The man is utterly amoral. He will betray you on every issue across the board. I encourage you to vote for him.

Via TPM:

This election is unlike any other in our nation’s history. Like many other voters, I have struggled to determine the right course of action in this general election.

In Cleveland, I urged voters, “please, don’t stay home in November. Stand, and speak, and vote your conscience, vote for candidates up and down the ticket whom you trust to defend our freedom and to be faithful to the Constitution.”

After many months of careful consideration, of prayer and searching my own conscience, I have decided that on Election Day, I will vote for the Republican nominee, Donald Trump.

I’ve made this decision for two reasons. First, last year, I promised to support the Republican nominee. And I intend to keep my word.

Second, even though I have had areas of significant disagreement with our nominee, by any measure Hillary Clinton is wholly unacceptable — that’s why I have always been #NeverHillary.

Six key policy differences inform my decision. First, and most important, the Supreme Court. For anyone concerned about the Bill of Rights — free speech, religious liberty, the Second Amendment — the Court hangs in the balance. I have spent my professional career fighting before the Court to defend the Constitution. We are only one justice away from losing our most basic rights, and the next president will appoint as many as four new justices. We know, without a doubt, that every Clinton appointee would be a left-wing ideologue. Trump, in contrast, has promised to appoint justices “in the mold of Scalia.”

For some time, I have been seeking greater specificity on this issue, and today the Trump campaign provided that, releasing a very strong list of potential Supreme Court nominees — including Sen. Mike Lee, who would make an extraordinary justice — and making an explicit commitment to nominate only from that list. This commitment matters, and it provides a serious reason for voters to choose to support Trump.

Second, Obamacare. The failed healthcare law is hurting millions of Americans. If Republicans hold Congress, leadership has committed to passing legislation repealing Obamacare. Clinton, we know beyond a shadow of doubt, would veto that legislation. Trump has said he would sign it.

Third, energy. Clinton would continue the Obama administration’s war on coal and relentless efforts to crush the oil and gas industry. Trump has said he will reduce regulations and allow the blossoming American energy renaissance to create millions of new high-paying jobs.

Fourth, immigration. Clinton would continue and even expand President Obama’s lawless executive amnesty. Trump has promised that he would revoke those illegal executive orders.

Fifth, national security. Clinton would continue the Obama administration’s willful blindness to radical Islamic terrorism. She would continue importing Middle Eastern refugees whom the FBI cannot vet to make sure they are not terrorists. Trump has promised to stop the deluge of unvetted refugees.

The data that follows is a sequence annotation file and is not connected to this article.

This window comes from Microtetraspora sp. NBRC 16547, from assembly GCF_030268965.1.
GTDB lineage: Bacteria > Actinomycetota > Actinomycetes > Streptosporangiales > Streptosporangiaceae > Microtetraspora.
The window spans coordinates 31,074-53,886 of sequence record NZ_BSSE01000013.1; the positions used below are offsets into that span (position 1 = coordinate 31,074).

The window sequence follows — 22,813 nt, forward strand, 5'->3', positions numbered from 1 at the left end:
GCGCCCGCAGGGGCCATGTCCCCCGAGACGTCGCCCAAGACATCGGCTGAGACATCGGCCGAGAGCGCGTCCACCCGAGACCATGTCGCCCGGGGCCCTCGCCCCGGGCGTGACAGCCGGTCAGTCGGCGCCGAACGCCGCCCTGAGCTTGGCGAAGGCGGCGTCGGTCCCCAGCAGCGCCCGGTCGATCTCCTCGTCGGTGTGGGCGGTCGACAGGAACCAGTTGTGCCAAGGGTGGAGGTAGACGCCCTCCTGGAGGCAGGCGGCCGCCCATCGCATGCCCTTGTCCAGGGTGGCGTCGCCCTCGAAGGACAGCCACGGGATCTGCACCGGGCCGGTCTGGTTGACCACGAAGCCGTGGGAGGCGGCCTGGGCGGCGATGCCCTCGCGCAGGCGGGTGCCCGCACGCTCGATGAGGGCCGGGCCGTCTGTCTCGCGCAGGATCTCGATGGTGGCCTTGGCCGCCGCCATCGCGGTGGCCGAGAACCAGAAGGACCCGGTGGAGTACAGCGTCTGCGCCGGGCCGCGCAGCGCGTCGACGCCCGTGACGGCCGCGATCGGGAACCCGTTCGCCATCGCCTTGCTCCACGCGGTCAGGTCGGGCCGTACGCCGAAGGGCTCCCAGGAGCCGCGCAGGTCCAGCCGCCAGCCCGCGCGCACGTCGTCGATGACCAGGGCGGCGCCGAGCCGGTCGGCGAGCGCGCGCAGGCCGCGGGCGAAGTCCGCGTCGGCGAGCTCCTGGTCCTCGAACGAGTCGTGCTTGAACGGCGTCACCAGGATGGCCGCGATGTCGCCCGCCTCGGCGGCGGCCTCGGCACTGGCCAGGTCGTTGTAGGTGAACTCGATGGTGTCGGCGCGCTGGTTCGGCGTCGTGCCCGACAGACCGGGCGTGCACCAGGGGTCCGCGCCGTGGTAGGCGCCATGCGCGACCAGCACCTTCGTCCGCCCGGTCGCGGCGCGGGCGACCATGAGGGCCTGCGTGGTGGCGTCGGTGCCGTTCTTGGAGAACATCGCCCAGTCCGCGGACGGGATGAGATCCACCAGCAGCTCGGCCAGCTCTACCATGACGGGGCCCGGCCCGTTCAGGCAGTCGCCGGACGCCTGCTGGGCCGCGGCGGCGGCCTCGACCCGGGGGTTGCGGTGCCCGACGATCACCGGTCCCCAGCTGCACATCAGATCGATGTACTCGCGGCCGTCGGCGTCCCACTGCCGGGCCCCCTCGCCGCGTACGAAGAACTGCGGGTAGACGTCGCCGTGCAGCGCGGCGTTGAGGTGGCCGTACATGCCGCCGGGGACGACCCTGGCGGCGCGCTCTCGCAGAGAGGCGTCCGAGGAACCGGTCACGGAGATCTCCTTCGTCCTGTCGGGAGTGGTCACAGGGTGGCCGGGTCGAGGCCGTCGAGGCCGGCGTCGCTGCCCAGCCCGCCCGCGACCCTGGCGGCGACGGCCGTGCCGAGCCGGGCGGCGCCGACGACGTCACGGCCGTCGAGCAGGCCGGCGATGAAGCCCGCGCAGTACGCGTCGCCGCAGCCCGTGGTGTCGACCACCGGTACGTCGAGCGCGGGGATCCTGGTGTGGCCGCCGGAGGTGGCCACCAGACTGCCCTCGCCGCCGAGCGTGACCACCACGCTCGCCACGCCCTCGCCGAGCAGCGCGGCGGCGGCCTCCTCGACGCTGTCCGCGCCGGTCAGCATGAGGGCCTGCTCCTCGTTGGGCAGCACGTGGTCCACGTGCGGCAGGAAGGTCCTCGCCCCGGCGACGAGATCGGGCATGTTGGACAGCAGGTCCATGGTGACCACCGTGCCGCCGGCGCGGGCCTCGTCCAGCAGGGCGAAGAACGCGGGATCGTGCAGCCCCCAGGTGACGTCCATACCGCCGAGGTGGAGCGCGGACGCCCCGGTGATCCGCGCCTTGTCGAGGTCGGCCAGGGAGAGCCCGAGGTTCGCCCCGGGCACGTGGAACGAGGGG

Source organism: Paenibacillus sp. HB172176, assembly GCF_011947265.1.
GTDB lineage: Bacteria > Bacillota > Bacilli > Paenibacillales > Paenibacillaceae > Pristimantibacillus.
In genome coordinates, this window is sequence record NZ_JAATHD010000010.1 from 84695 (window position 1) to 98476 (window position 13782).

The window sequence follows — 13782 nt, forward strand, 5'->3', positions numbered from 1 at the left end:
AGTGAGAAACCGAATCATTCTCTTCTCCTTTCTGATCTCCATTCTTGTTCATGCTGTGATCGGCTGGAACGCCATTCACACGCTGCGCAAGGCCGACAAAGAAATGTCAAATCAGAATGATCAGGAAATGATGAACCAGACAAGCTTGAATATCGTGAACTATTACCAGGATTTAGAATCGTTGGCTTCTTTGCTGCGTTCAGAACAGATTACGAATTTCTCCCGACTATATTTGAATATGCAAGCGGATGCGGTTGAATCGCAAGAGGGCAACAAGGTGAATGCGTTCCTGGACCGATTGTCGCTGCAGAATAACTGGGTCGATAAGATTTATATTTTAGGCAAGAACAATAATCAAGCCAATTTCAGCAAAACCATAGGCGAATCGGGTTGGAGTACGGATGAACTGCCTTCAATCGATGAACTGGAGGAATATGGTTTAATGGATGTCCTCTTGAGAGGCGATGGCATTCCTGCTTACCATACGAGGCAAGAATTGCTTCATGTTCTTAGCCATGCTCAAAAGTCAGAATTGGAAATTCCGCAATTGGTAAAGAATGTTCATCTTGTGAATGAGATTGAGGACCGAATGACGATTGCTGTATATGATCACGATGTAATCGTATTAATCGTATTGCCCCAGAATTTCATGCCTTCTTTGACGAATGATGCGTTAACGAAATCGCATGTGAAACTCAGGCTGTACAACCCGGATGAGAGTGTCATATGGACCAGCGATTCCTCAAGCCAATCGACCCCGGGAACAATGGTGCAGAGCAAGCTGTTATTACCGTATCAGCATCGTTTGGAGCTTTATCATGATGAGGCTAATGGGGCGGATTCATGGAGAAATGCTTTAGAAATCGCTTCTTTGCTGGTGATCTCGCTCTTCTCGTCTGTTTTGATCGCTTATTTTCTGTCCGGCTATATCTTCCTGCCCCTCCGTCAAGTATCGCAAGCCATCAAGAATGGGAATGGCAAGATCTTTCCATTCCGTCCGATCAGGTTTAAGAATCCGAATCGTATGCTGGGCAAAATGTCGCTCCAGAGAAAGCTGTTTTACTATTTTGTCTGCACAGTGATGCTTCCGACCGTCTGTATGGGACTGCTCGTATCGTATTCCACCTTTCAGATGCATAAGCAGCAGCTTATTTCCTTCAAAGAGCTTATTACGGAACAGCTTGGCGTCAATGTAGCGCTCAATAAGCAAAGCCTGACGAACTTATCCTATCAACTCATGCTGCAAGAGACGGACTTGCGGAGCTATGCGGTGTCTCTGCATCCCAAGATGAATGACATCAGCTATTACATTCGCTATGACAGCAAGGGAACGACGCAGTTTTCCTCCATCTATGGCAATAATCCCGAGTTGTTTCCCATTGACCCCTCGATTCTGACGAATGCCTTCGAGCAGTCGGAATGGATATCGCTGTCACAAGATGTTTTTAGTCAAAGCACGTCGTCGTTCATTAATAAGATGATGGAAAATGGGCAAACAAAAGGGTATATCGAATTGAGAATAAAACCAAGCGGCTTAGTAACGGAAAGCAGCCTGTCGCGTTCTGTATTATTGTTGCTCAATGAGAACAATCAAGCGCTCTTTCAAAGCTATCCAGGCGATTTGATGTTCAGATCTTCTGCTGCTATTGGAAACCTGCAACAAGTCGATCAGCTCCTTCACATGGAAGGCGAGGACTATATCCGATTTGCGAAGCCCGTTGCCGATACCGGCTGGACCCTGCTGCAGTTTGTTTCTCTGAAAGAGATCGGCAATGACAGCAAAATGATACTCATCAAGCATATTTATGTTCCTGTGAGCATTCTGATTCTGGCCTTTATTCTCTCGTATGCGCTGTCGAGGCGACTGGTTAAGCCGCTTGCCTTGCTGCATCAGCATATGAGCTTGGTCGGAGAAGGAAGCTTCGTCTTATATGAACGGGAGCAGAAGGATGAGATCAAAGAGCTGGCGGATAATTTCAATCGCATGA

Sixth, Internet freedom. Clinton supports Obama’s plan to hand over control of the Internet to an international community of stakeholders, including Russia, China, and Iran. Just this week, Trump came out strongly against that plan, and in support of free speech online.

These are six vital issues where the candidates’ positions present a clear choice for the American people.

If Clinton wins, we know — with 100% certainty — that she would deliver on her left-wing promises, with devastating results for our country.

My conscience tells me I must do whatever I can to stop that.

We also have seen, over the past few weeks and months, a Trump campaign focusing more and more on freedom — including emphasizing school choice and the power of economic growth to lift African-Americans and Hispanics to prosperity.

Finally, after eight years of a lawless Obama administration, targeting and persecuting those disfavored by the administration, fidelity to the rule of law has never been more important.

The Supreme Court will be critical in preserving the rule of law. And, if the next administration fails to honor the Constitution and Bill of Rights, then I hope that Republicans and Democrats will stand united in protecting our fundamental liberties.

Our country is in crisis. Hillary Clinton is manifestly unfit to be president, and her policies would harm millions of Americans. And Donald Trump is the only thing standing in her way.

A year ago, I pledged to endorse the Republican nominee, and I am honoring that commitment. And if you don’t want to see a Hillary Clinton presidency, I encourage you to vote for him.

Once called “the most principled conservative in America,” Ted Cruz took all of, what, five months to go from declaring that “morality does not exist for” Donald Trump to endorsing him against Hillary Clinton, since he’s “the only thing standing in her way”? (Because elections are binary choices, everybody!) We already know that Republicans are cool with bigotry as a governing principle. Now the man who ran for president as the most staunchly conservative in the race is totally cool supporting a man he described not too long ago as “utterly amoral.” The Republican Party in 2016, folks: actively supporting the guy who is, in the words of its own key figures, a textbook racist who will betray you on every issue across the board.